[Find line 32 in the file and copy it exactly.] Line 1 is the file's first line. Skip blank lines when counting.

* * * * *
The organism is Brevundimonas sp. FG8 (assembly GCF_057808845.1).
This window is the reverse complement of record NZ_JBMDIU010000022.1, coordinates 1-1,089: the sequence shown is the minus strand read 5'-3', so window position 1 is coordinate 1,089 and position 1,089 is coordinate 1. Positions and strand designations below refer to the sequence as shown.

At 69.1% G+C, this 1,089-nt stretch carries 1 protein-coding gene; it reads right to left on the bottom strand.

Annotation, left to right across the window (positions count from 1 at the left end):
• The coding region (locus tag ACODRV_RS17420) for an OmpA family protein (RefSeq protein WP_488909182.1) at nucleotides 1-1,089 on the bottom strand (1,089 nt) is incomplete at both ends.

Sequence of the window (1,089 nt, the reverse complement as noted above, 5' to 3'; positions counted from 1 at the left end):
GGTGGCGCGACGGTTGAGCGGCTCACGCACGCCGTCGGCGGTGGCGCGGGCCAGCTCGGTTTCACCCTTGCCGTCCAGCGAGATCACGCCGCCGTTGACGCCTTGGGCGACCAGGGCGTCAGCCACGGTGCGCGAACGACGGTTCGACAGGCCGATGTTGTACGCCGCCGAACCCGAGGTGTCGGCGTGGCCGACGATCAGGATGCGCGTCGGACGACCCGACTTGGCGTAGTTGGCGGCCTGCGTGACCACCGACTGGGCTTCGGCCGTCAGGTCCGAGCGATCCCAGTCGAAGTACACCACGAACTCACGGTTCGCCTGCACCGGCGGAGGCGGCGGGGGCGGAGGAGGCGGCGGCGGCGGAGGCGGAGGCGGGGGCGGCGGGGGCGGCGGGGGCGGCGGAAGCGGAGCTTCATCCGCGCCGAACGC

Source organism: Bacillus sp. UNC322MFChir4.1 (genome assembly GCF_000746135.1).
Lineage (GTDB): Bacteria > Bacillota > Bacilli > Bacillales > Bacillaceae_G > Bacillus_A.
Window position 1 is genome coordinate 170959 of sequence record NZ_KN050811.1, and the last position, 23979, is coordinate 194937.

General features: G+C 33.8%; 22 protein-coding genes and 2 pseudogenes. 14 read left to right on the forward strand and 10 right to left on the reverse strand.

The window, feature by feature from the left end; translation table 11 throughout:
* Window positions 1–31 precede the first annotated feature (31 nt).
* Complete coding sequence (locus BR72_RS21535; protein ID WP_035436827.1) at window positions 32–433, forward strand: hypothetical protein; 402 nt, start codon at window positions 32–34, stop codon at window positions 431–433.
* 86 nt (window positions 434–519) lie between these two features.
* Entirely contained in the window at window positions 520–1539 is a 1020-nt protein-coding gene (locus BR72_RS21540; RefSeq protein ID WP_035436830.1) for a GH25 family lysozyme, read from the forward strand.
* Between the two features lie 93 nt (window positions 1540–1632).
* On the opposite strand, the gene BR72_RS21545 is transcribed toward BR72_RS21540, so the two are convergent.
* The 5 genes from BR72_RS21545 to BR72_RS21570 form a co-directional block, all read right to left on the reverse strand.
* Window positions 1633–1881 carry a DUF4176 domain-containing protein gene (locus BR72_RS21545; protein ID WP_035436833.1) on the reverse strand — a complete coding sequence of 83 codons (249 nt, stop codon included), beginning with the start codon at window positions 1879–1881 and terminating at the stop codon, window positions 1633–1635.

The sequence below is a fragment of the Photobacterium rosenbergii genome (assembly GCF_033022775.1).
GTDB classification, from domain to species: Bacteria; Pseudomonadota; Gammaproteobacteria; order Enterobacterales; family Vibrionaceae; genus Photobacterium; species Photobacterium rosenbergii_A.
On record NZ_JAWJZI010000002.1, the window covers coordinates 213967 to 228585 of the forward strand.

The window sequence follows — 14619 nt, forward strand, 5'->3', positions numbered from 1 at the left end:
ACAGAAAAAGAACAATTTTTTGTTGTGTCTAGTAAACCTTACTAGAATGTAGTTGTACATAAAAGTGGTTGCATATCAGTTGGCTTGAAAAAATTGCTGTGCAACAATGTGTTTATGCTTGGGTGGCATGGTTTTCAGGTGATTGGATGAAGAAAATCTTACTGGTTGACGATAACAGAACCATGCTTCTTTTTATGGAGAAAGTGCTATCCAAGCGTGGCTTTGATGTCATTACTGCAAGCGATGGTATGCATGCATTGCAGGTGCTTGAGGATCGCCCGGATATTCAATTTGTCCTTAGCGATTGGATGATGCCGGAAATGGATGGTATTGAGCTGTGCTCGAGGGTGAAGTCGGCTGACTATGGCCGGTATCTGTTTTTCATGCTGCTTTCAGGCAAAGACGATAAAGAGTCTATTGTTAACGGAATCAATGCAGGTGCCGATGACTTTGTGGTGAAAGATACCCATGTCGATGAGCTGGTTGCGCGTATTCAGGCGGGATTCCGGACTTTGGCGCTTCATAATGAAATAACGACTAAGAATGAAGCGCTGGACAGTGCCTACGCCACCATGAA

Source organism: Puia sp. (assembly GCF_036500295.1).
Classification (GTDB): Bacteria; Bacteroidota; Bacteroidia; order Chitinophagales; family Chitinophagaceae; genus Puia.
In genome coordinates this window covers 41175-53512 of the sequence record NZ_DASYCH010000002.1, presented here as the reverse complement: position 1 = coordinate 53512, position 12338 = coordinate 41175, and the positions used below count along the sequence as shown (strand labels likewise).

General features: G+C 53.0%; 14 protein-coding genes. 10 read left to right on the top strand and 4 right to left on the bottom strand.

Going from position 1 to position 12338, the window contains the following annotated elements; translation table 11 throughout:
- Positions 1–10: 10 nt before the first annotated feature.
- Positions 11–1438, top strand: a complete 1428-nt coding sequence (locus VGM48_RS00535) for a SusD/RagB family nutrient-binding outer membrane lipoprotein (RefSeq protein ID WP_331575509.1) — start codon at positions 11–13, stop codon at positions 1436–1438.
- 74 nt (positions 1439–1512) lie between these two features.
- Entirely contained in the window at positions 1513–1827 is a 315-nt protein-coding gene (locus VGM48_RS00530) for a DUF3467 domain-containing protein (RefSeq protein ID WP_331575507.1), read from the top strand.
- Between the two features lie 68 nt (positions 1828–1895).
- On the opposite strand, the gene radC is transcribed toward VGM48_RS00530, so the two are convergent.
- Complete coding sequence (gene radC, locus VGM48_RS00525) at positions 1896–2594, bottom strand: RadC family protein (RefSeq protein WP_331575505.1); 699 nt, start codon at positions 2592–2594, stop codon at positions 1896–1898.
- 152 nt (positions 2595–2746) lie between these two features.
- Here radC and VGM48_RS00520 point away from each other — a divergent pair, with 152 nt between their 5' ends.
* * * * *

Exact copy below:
- Positions 11–1438, top strand: a complete 1428-nt coding sequence (locus VGM48_RS00535) for a SusD/RagB family nutrient-binding outer membrane lipoprotein (RefSeq protein ID WP_331575509.1) — start codon at positions 11–13, stop codon at positions 1436–1438.